Jul 6 • 56M

#150 - TikTok Doesn’t Run Culture, Canadian HELOC Rules Change and Oil Collapses

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This podcast covers growth investing in Canada and is dedicated to identifying the latest trends in technology and discussing ways Millennials can leverage them to better invest their time and money.
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In this week's episode of Reformed Millennials, Joel and Cam talk the cultural relevance of TikTok, Canadian fiscal/monetary tightening and the collapse of commodities.

- The everything recession

- Canadian Housing Crisis Looms large

- Who to blame for oil prices?

- TikTok is just a platform. But it’s damn good.

- Jokic gets 256mm and why pro players need to take to equity instead of sponsorship cash

The links at the bottom of the newsletter are fantastic this week.

It’s a long-term game. Stay the course.Listen on AppleSpotify, or Google Podcasts.

If you aren’t in the Reformed Millennials Facebook Group join us for daily updates, discussions, and deep dives into the investable trends Millennials should be paying attention to.

👉 For specific investment questions or advice contact Joel @ Gold Investment Management.


📈📊Market Update💵📉

Hello July.

Good riddance to the first half of 2022.

It was the worst first half of the year for the S&P since 1970.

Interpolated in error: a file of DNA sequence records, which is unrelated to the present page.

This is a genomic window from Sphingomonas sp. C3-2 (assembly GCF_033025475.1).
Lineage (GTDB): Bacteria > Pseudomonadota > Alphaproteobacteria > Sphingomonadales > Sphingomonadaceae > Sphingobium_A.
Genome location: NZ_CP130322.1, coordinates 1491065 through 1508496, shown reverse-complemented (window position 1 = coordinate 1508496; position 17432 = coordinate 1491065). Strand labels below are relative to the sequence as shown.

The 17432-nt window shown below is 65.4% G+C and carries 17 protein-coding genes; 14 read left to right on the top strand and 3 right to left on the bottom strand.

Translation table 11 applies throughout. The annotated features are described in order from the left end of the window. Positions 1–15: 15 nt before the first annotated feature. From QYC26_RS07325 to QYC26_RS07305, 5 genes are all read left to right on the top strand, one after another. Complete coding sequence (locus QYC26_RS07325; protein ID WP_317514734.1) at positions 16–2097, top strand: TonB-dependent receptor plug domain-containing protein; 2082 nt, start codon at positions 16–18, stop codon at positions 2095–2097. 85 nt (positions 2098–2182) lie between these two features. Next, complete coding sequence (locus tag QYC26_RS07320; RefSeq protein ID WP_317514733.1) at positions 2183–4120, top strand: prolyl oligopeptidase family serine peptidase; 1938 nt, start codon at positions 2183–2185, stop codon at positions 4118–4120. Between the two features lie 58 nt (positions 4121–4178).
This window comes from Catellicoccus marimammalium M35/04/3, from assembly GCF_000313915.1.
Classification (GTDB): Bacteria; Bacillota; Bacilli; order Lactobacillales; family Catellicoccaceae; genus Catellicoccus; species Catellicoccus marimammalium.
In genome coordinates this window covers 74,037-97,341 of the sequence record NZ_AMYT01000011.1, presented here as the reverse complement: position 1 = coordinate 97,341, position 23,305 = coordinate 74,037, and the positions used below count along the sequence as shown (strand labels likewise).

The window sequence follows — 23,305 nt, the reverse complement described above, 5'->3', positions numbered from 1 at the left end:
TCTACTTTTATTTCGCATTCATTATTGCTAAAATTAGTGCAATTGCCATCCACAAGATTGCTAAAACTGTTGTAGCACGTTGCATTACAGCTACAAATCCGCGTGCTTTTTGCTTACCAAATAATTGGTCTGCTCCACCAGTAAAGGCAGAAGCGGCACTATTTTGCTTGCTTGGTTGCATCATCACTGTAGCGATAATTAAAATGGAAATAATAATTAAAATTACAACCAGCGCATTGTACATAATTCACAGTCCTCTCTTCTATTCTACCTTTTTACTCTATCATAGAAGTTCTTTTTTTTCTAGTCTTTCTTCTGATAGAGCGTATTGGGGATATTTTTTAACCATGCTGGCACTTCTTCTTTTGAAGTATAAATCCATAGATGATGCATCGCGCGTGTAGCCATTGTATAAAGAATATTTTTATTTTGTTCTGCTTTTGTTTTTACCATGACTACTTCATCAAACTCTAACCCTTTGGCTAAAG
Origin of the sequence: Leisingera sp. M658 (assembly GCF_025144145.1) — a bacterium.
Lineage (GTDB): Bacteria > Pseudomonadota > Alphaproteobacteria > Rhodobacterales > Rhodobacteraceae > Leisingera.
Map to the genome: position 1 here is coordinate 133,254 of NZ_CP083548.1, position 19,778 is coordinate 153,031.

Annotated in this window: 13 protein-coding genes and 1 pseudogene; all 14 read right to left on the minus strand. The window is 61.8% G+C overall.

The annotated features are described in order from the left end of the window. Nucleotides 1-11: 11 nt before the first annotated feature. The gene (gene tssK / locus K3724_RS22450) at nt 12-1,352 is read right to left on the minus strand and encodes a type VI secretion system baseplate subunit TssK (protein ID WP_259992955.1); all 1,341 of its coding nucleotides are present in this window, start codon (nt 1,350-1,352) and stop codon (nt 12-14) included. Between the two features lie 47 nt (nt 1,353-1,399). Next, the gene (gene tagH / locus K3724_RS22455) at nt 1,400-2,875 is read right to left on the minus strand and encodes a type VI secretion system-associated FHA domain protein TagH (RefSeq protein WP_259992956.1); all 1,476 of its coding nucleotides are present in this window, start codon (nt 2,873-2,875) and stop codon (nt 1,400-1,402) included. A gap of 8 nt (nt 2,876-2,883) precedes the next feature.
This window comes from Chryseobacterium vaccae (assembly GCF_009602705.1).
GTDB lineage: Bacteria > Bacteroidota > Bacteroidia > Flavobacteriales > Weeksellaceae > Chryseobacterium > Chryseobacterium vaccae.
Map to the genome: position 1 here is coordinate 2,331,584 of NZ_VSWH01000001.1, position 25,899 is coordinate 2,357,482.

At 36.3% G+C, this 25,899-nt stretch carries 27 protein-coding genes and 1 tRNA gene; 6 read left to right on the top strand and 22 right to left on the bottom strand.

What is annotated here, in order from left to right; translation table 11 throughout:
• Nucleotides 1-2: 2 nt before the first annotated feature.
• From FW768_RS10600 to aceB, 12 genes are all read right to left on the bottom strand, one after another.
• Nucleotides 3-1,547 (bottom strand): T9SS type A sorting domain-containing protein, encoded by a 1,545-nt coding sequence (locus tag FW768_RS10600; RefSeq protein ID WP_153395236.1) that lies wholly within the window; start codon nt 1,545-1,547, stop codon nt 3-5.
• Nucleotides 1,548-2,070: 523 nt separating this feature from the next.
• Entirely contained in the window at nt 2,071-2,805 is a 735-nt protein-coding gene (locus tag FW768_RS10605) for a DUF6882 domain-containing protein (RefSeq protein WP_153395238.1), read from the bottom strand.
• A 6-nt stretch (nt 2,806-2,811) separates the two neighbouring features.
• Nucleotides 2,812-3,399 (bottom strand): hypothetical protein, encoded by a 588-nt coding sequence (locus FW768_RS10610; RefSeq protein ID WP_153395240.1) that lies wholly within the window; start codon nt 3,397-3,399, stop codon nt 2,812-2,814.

If we judge by the most constructive charts currently, we can say that the market is pricing a potential recession at some point this year.

Look at what is setting up near the 52-week highs list:

  • consumer staples like General Mills (GIS), Dollar General (DG), Post Holdings (POST), Campbel Soup (CPB);

  • auto parts chain Autozone (AZO); online education Stride (LRN); health insurance Humana (HUM);

  • big pharma Merk (MRK) and Eli Lilly (LLY), etc.

These are not the type of stocks that lead at the beginning of a sustainable bull run.

Biotech is another group showing relative strength over the last few weeks. XBI topped in February of 2021 and it fell 65% in the following 15 months. You have to go all the way to 2000-2002 to see so much destruction in so little time in a sector. The most recent drop overshadows even the Great Recession of 2007-2008. Over the past few weeks, XBI went up above its 20 and 50 dma and successfully bounced off them. It’s a bear market rally but those can be furious.

Chinese stocks have been in the doghouse for a long time. The Chinese Tech ETF – KWEB topped in February of 2021 and then it fell 80% in the following 13 months. KWEB seemed to have bottomed in March of 2022 (as of right now) and since then it has made several higher lows, slowly establishing itself above its rising 20 and 50-day moving averages. KWEB is still below its 200-day moving average and the recent push higher can be considered just a bear market rally. And yet, quite a few Chinese ADRs have been acting constructively as of late: breaking out, bouncing off their rising 20-day moving averages.

In the meantime, Micron missed earnings and gave a huge cut in guidance bringing down the entire semiconductor index with it. SMH closed at new 52-week lows on Friday – another sign that the market is currently more worried about a recession than inflation and supply chain constraints.

The market is not always correct but it’s rarely a good idea to argue with it.

MACRO: charts curtesy of all star charts

The Euro represents almost 60% of the US Dollar Index.

So if the Euro is collapsing to new 20-year lows relative to Dollars, that Index is going higher.

And this is not a situation where it's just the Euro weakness that's driving things.